If all of Netflix’s output was as strong as Dean Craig’s Love Wedding Repeat, fewer writers (myself included) would feel the need to complain about the streaming service’s exclusives. Is it a capital-G-and-F Great Film? No, not at all, but it’s witty and engaging in a way that most Netflix films aren’t, with a relatively well-executed conceit and smart humor to make up for some of its larger flaws. Perhaps it’s the frequent undercurrent of bitterness and darkness that distinguishes it from the often saccharine nature of Netflix Romance, and, as a result, it’s at its best when it’s making you cringe so hard people around you might assume you have a migraine.
One starry night in Rome, Jack (Sam Claflin) has a meet-cute with Dina (Olivia Munn), a friend of his sister’s Hayley (Eleanor Tomlinson). They immediately hit it off, but Jack and Dina fail to seal the deal, thanks to the last-minute arrival of a boisterous drunk friend of Jack’s, and what seemed to be a beautiful romance disappeared in a puff of possibility. Months later, Hayley’s getting married at a scenic Italian villa, and Jack’s doing everything he can to wrangle things together to make sure that she has a perfect day. It seems to be going pretty well, all things considered, despite her maid-of-honor (or is it “best man” in this case?), Bryan (Joel Fry) showing up late.
But when the reception starts, things start to go to shit for Jack. For starters, his ex-girlfriend Amanda (Frieda Pinto) arrives with a new and penis-size concerned beau (Allan Mustafa, one of the film’s few true comedic misfires) in tow, and they’re seated at the same table as Jack. Then, his sister informs him that yes, Dina’s there, and he might be able to have a second chance with her, provided that he can finally seize the moment — somewhat unlikely, thanks to how packed the dinner is. And, finally, an uninvited guest shows up — Marc (Jack Farthing), a former flame of Hayley’s, who is both coked-up to the gills and wanting to spill some potentially wedding-ruining beans about when he and Hayley most recently had sex. So, Hayley asks her brother to do the unthinkable: she wants him to drug Marc so that her day can go off without a hitch.
Being both a good brother and the lead in a romantic comedy, Jack decides to go through with her plan and unloads a vial of sleeping serum into Marc’s champagne glass. But a group of unruly children scatter the name-cards on the table, and that’s where Love Wedding Repeat gets its hook – we’re presented with several different visions of how the day might turn out depending on who sits next to whom, and various amounts of Rube Goldberg-esque catastrophe that unfolds from this little choice. It’s in the vein of Sliding Doors or About Time, though, unlike the latter film, our characters don’t have any say in which reality that they’ll find themselves in. It’s a fun conceit, and even though it’s been done better before, it’s still a welcome addition to this formula here.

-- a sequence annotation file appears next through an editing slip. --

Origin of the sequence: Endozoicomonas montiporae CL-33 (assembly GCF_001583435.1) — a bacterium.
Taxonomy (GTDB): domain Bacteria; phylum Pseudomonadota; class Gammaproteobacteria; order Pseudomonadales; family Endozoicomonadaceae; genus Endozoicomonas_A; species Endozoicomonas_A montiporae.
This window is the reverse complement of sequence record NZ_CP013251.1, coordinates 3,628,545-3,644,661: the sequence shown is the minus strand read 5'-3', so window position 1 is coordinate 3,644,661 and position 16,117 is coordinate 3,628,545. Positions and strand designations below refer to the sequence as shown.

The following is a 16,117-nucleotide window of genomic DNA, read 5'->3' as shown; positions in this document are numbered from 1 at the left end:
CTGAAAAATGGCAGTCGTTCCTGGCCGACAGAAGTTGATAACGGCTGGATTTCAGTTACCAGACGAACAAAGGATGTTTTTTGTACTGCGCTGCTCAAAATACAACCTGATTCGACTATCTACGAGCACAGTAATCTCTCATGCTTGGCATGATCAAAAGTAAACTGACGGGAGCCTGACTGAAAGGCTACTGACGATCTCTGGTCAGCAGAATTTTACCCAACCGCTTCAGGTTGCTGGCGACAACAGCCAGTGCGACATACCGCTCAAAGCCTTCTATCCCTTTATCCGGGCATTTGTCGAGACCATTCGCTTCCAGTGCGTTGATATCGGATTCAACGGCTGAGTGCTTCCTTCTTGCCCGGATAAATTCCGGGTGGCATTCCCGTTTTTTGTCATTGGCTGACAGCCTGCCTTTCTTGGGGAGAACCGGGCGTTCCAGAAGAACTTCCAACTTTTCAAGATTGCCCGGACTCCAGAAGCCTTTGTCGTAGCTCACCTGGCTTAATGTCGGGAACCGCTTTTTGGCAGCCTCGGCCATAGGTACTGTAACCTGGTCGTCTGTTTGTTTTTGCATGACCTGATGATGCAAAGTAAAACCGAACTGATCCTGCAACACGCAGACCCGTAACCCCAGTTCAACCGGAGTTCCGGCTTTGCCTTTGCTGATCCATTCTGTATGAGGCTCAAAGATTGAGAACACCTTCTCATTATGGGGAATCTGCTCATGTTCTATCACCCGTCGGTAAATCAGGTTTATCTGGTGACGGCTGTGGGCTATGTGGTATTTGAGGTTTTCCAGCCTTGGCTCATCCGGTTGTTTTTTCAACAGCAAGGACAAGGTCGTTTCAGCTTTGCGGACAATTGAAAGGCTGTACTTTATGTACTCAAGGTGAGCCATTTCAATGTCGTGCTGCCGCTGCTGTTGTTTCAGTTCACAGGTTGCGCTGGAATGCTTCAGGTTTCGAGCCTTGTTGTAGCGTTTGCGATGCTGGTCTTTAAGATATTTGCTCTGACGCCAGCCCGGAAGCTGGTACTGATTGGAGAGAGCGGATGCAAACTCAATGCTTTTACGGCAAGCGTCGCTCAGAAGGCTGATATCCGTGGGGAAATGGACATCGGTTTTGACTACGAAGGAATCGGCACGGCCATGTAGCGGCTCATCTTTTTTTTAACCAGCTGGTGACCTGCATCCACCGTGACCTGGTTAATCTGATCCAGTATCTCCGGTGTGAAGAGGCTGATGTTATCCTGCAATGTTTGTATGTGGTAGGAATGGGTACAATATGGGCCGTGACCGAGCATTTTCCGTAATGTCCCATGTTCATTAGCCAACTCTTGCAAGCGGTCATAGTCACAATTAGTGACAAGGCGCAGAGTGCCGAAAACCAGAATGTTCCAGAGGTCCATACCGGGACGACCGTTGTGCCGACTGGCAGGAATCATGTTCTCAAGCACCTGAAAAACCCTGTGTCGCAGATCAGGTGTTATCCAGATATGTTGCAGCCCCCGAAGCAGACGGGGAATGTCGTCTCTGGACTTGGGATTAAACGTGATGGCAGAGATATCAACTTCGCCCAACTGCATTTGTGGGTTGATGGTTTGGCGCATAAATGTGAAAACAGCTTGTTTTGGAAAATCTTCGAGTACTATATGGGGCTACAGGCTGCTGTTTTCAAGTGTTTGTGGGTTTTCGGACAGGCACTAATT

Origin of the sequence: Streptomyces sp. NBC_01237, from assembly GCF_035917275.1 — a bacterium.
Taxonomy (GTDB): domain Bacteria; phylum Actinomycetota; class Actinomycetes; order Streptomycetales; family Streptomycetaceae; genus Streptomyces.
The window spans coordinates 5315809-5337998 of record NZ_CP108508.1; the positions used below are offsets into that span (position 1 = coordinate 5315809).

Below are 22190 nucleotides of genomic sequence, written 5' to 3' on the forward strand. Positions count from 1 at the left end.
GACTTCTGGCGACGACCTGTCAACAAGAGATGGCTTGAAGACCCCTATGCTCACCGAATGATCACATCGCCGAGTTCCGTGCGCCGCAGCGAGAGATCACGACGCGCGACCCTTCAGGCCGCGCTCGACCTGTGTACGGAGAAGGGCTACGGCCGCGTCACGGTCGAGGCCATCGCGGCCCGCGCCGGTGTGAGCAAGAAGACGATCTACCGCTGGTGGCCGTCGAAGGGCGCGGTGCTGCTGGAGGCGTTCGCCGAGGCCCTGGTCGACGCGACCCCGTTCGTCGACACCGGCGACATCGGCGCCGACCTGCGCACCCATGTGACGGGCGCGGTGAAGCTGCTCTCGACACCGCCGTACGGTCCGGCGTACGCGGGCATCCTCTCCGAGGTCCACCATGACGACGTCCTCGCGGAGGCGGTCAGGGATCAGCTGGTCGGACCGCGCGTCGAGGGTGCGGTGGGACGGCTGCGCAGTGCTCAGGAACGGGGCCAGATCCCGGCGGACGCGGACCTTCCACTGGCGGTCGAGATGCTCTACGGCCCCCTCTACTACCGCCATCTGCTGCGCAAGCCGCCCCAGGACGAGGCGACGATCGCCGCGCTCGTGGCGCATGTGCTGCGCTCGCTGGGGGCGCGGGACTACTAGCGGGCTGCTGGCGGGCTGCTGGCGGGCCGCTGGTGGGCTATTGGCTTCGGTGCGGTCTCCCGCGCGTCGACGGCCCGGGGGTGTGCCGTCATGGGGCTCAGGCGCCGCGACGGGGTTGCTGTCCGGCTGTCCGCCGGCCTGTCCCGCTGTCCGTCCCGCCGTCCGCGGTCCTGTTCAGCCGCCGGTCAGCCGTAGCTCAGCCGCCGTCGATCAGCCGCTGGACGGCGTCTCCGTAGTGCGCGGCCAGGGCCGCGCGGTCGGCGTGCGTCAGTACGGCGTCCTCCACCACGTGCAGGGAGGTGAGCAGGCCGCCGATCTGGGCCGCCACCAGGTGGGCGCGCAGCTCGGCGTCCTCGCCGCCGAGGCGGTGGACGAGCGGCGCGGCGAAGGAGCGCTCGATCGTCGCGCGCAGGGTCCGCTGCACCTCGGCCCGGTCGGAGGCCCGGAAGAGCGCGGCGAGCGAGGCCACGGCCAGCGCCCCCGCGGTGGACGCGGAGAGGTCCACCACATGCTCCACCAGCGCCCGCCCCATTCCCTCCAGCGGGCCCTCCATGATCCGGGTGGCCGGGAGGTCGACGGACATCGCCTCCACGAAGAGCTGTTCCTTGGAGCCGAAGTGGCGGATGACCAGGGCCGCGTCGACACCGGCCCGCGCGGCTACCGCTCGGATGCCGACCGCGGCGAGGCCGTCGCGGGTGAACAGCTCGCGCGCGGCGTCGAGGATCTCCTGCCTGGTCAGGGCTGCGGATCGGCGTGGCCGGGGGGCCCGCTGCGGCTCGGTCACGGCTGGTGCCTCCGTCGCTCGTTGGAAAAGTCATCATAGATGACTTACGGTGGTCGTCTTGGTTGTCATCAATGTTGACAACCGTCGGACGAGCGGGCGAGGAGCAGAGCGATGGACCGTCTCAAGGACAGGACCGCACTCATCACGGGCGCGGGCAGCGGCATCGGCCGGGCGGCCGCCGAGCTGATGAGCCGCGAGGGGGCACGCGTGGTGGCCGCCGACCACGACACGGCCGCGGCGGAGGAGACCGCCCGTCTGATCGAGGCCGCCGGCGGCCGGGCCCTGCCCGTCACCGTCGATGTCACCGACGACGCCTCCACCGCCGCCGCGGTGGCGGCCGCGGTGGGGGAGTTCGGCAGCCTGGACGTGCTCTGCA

Craig’s an expert at the awkward comedy — both of his screenplays for Death at a Funeral are amusing in their own way — and there are solid gags here that are given the chance to marinate in a stew of uncomfortable pauses and statements, before coming to a head and bursting, much like a swollen boil on a nerd’s face, into a slapstick hijinks. Much of the cast serves their narrative purpose well, including those meant to irritate you deeply (Tim Key’s Sidney, a kilt-wearing gent with no sense of social niceties, is so irritating I found myself irrationally shouting at the screen whenever he appeared), but there’s a number of weird shortcomings in the writing that prevents many of the important characters from existing beyond their narrative purpose. We’re not given much of a chance to have these personalities established before Craig starts simulating a social disaster, and perhaps it might have been more effective for those viewers who aren’t sadists, or strictly into watching schadenfreude unfold for schadenfreude‘s sake. On the other hand, I found it often very funny, straddling a similar line as Craig’s work did in the past.
If there’s one truly revelatory feature of this film, it’s Sam Claflin, who performs admirably as its anchor. He’s charming in the classical trappings of the English Romcom Leading Man and really shines in the latter half of the film, when he, having accidentally taken said sleeping potion, is allowed to go full-on wacky. And given the fact that the last film I saw Claflin in was Jennifer Kent’s The Nightingale, where he played perhaps one of the most monstrous characters in modern film history, his charm caused me to pretty much forget about those horrors during Love Wedding Repeat‘s runtime (only time will tell if that film puts him on the same path as Anthony Perkins went down after Psycho, but I’d say he stands a good chance at avoiding it). He makes the film a pleasure to watch, even when it stalls out a bit. His romance with Munn is pretty much a non-starter, not through either of their faults, but because Craig only sees it as a point on a narrative checklist, though his relationship with his on-screen sister feels surprisingly deeper than you might expect.
So, Love Wedding Repeat might not be a particularly great film, but it is solid enough to merit a strong recommendation for this bizarre time. It’s light and cheerful, bitter and goofy, awkward and heartfelt, and will probably act as a salve for those in desperate need of a new thing to chuckle at. If anything, it might depress you more, depending on whether or not you’re going to spend the whole time fantasizing about alternative universes where we all aren’t trapped inside all day, every day. I mean, right now, there’s a universe where New Mutants got a theatrical release! Ain’t life crazy?